At a time in history when Powerpoint is both ubiquitous and widely despised, when students in classrooms pay increasingly little attention to the education they're paying for because Facebook is more interesting - is there no hope for public communication any more? The internet is so much more interesting than anything that almost anyone has to say these days.
Believe it or not, here comes geekery to the rescue. The same people building the attention-absorbing internet are experimenting with new methods to make public communication engaging again. Below are some of our favorite ways it's happening.
Presentation Tennis: Collaborative Storytelling and Discussion
Though our first example is still happening on the internet, we think it's very cool. The social powerpoint service SlideShare announced a new event today that they are calling "Presentation Tennis." A group of designers and the public at large have been invited to assemble a presentation collaboratively over the next two weeks. "Like one of those collaboratively written stories," the company writes, "each slide is created by a different person and added to the master slideshow at the end of each day for the next two weeks. And so in the end, we hope to come up with this really awesome presentation that has been collaboratively built up from scratch by our users."
The first effort will be kicked off by a handful of professional designers, on the topic "What is Community." After the first five days, SlideShare's active and growing userbase will be invited to take over and build the rest of the presentation.
We think this kind of model could be great for exploring a collective and collaborative explanation of any concept by a defined or open group of people. It can't help but be more interesting than almost any single individual's presentation on a given topic.
Powerpoint Kareoke is a less useful but more humorous strategy. As explained by Heather Schlegel, Director of Community Evangelism at forum 2.0 service Crowdgather, ppt karaoke is a real-world public event where volunteer presenters have 5 minutes to give a mock-talk based on a Powerpoint deck they've never seen before. Schlegel says CreativeCommons content and alcohol are important ingredients.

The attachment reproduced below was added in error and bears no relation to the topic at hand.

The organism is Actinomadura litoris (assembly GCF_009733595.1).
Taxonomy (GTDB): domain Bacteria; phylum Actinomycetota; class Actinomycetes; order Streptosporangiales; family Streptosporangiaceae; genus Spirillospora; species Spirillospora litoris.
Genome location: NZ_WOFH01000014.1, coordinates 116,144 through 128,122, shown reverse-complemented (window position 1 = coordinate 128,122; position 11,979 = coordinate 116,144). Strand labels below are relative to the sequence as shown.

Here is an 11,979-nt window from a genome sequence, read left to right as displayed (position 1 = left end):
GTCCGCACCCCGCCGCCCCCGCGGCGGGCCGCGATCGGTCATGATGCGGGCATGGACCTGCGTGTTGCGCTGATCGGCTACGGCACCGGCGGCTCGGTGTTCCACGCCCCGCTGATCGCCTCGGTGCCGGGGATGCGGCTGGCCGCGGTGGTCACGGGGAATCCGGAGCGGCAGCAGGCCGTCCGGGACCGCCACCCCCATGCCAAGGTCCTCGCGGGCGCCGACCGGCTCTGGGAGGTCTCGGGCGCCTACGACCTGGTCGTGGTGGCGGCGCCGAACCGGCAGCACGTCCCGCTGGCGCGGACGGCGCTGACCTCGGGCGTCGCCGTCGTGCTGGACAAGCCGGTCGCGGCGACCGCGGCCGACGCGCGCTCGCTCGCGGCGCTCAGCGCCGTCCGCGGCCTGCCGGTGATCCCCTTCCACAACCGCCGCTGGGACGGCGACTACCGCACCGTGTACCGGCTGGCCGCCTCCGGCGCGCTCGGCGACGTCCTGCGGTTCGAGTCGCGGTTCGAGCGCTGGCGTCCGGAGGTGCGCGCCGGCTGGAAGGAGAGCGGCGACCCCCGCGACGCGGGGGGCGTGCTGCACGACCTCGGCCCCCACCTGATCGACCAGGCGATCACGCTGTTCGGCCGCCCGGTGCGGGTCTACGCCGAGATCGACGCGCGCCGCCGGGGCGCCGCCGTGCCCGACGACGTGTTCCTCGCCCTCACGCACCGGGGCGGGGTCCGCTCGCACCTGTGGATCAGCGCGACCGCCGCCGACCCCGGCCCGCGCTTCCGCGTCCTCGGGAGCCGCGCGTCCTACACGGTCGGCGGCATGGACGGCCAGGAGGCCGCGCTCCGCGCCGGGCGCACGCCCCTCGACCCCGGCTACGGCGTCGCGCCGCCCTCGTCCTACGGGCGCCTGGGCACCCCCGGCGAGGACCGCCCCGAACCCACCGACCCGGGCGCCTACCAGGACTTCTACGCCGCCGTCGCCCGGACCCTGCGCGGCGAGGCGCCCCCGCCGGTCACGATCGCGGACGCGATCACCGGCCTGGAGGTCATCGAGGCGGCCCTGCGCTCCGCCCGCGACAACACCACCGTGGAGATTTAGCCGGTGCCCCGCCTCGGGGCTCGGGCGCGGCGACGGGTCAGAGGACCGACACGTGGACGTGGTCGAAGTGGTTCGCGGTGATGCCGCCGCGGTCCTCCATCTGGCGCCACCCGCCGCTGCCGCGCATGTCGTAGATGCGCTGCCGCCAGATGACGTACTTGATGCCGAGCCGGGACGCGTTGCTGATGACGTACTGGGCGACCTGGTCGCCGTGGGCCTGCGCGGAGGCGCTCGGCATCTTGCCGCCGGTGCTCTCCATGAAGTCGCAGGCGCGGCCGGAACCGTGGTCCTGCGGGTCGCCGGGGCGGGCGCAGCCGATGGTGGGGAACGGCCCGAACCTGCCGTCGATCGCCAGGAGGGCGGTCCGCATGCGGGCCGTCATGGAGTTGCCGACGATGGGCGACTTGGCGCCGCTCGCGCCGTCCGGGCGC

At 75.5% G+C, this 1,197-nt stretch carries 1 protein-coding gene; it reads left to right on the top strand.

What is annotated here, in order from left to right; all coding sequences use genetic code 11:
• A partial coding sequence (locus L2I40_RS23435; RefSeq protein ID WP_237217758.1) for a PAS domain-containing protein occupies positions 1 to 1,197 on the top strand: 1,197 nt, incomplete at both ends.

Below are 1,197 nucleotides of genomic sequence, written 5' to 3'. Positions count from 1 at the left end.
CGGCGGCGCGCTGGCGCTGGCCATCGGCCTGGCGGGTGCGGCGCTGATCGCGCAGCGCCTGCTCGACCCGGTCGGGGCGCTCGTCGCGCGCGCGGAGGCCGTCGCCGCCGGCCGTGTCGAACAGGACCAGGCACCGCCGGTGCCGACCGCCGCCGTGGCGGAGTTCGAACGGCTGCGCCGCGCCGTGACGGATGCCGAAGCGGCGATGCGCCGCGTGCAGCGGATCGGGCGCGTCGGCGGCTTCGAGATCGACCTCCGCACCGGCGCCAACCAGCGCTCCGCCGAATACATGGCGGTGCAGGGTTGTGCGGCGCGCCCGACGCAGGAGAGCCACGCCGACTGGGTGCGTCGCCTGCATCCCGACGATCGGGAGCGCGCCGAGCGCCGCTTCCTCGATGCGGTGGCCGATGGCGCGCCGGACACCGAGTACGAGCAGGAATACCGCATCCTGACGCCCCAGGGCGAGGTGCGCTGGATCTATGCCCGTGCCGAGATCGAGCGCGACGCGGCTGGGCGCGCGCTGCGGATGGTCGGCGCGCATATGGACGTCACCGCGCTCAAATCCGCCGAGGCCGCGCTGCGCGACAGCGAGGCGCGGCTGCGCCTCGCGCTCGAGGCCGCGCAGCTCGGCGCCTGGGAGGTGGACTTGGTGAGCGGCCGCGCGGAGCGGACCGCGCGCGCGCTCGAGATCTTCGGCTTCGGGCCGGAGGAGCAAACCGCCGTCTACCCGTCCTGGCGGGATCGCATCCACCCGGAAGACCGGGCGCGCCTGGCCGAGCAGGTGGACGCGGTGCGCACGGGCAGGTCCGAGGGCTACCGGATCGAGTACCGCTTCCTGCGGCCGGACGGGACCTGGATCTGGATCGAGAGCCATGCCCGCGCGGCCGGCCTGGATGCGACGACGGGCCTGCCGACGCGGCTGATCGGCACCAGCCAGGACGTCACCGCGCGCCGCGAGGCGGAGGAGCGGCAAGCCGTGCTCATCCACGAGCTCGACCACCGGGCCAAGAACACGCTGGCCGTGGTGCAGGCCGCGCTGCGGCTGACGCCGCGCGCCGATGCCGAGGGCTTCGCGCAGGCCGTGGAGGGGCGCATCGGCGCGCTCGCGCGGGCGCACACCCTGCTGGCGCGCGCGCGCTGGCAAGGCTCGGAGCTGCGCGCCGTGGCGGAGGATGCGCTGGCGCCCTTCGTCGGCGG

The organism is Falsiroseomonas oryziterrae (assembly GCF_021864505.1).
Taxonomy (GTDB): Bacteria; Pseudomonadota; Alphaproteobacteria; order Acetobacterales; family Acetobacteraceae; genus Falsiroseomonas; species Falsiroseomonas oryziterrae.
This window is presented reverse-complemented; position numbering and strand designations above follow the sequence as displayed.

We suppose that if you must find some tangible benefits to this kind of event, they might include increased comfort with public speaking and a strengthened sense of community built through humor and public but non-threatening vulnerability.
Powerpoint karaoke is big in Germany but is finding its way to tech events all around the world. The Slideshare API has even been used to create a Creative Commons slideshow randomizer for Powerpoint Karaoke. It would be even cooler if the slides were mixed up between presentations, but as it is the little app is useful.
Ignite and Pecha Kucha
Pecha Kucha are and Ignite are two different public presentation formats focused on speeding things up. Presenters at both types of events have a limited number of slides they can show and each slide is limited to 15 or 20 seconds on screen before automatically advancing. It's challenging and can be very entertaining.
According to Wikipedia, the history of Pecha Kucha is as follows:
"It was originally devised by Astrid Klein and Mark Dytham of Klein-Dytham Architecture (KDa) in Tokyo in 2003 as a place for young designers to meet, network, and show their work in public. The format has spread virally to many cities across the world. The name derives from a Japanese term for the sound of conversation ("chit-chat")."
Indeed, PechaKucha.org lists 129 cities around the world where these events are happening.
A related event called Ignite has also begun to spread around the world. Popularized by the O'Reilly publishing group, Ignite is very similar to Pecha Kucha but uses 15 slides for 20 seconds each.
As the website for the wildly popular Ignite Portland event says: "If you had five minutes on stage what would you say? What if you only got 20 slides and they rotated automatically after 15 seconds? Around the world geeks have been putting together Ignite nights to show their answers."
These presentations can range from inspiring to funny. Below are two examples, "Why Deutschland Loves David Hasselhoff" by Mario Schulzke and the awe inspiring "Dare to Go Where You Fear" by Liz Kimmerly.
It Appears There is Hope
Is the internet going to absorb our brains into a private world of websites and online video (not to mention must-read blogs like this one)? Or is there still hope for public, shared communication - even in the real world? We think the examples above are reason to hope that even Powerpoint still has potential.
If you've participated in an event like this where you live, or if you have another favorite model for high-energy public communication - let us know.